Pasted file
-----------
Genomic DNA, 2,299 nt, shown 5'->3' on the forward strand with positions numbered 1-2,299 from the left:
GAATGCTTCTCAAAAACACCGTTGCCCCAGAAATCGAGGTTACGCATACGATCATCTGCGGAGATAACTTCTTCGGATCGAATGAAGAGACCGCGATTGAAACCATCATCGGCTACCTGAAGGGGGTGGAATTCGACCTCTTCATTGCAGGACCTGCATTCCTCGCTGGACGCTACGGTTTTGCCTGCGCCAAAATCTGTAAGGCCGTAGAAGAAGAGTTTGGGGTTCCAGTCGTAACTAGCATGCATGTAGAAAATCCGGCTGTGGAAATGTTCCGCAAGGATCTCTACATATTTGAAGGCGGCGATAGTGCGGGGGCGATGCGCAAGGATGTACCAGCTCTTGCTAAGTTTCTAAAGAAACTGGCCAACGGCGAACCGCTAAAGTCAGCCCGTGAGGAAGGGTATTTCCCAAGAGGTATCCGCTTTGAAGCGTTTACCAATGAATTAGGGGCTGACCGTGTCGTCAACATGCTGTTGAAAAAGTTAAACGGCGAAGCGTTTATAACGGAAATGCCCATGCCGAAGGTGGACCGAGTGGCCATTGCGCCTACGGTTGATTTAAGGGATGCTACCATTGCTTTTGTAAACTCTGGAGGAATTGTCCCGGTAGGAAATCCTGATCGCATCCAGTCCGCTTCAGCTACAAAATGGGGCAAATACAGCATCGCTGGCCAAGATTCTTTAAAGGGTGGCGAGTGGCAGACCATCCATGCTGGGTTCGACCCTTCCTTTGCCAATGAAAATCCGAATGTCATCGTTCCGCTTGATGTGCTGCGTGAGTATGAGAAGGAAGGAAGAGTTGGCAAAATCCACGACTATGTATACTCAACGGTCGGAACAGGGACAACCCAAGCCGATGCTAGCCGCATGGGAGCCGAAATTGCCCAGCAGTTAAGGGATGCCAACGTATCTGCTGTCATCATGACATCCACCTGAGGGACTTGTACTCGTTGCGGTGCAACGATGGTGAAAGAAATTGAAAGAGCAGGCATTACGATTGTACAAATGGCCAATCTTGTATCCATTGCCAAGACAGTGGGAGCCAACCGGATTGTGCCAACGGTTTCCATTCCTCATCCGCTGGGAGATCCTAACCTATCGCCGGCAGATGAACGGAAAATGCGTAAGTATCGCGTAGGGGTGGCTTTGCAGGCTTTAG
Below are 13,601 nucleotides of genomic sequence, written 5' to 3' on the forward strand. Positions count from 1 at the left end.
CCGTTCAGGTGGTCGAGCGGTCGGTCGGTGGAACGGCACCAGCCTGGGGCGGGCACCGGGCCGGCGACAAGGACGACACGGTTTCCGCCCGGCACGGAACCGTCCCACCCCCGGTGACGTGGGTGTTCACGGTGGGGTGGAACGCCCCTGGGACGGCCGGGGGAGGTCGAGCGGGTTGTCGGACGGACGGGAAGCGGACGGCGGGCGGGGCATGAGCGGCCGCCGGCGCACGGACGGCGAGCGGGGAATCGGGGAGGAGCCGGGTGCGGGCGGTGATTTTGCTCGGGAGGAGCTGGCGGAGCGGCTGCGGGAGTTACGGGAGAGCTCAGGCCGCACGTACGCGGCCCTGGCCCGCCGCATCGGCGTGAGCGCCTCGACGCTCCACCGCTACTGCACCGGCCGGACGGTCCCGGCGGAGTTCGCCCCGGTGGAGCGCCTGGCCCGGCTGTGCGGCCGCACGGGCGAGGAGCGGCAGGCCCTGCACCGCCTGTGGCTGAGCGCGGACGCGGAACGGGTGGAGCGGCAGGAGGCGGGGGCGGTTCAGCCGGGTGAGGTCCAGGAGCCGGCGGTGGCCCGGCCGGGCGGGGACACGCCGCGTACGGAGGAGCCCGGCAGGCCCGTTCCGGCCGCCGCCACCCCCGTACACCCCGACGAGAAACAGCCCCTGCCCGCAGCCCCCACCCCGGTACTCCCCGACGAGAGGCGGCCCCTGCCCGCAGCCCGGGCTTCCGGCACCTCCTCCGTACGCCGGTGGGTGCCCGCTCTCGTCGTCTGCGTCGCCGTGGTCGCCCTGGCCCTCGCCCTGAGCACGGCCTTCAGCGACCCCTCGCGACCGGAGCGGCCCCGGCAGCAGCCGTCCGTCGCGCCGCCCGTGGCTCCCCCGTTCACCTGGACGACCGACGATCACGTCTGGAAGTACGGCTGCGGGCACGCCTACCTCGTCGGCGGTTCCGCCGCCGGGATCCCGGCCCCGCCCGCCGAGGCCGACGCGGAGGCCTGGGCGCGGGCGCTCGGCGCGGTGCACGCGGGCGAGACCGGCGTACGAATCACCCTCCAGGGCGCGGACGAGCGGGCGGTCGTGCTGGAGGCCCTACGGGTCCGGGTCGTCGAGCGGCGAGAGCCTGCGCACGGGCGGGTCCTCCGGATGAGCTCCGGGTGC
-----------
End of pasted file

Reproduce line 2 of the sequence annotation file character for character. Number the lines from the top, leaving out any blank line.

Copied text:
GAATGCTTCTCAAAAACACCGTTGCCCCAGAAATCGAGGTTACGCATACGATCATCTGCGGAGATAACTTCTTCGGATCGAATGAAGAGACCGCGATTGAAACCATCATCGGCTACCTGAAGGGGGTGGAATTCGACCTCTTCATTGCAGGACCTGCATTCCTCGCTGGACGCTACGGTTTTGCCTGCGCCAAAATCTGTAAGGCCGTAGAAGAAGAGTTTGGGGTTCCAGTCGTAACTAGCATGCATGTAGAAAATCCGGCTGTGGAAATGTTCCGCAAGGATCTCTACATATTTGAAGGCGGCGATAGTGCGGGGGCGATGCGCAAGGATGTACCAGCTCTTGCTAAGTTTCTAAAGAAACTGGCCAACGGCGAACCGCTAAAGTCAGCCCGTGAGGAAGGGTATTTCCCAAGAGGTATCCGCTTTGAAGCGTTTACCAATGAATTAGGGGCTGACCGTGTCGTCAACATGCTGTTGAAAAAGTTAAACGGCGAAGCGTTTATAACGGAAATGCCCATGCCGAAGGTGGACCGAGTGGCCATTGCGCCTACGGTTGATTTAAGGGATGCTACCATTGCTTTTGTAAACTCTGGAGGAATTGTCCCGGTAGGAAATCCTGATCGCATCCAGTCCGCTTCAGCTACAAAATGGGGCAAATACAGCATCGCTGGCCAAGATTCTTTAAAGGGTGGCGAGTGGCAGACCATCCATGCTGGGTTCGACCCTTCCTTTGCCAATGAAAATCCGAATGTCATCGTTCCGCTTGATGTGCTGCGTGAGTATGAGAAGGAAGGAAGAGTTGGCAAAATCCACGACTATGTATACTCAACGGTCGGAACAGGGACAACCCAAGCCGATGCTAGCCGCATGGGAGCCGAAATTGCCCAGCAGTTAAGGGATGCCAACGTATCTGCTGTCATCATGACATCCACCTGAGGGACTTGTACTCGTTGCGGTGCAACGATGGTGAAAGAAATTGAAAGAGCAGGCATTACGATTGTACAAATGGCCAATCTTGTATCCATTGCCAAGACAGTGGGAGCCAACCGGATTGTGCCAACGGTTTCCATTCCTCATCCGCTGGGAGATCCTAACCTATCGCCGGCAGATGAACGGAAAATGCGTAAGTATCGCGTAGGGGTGGCTTTGCAGGCTTTAG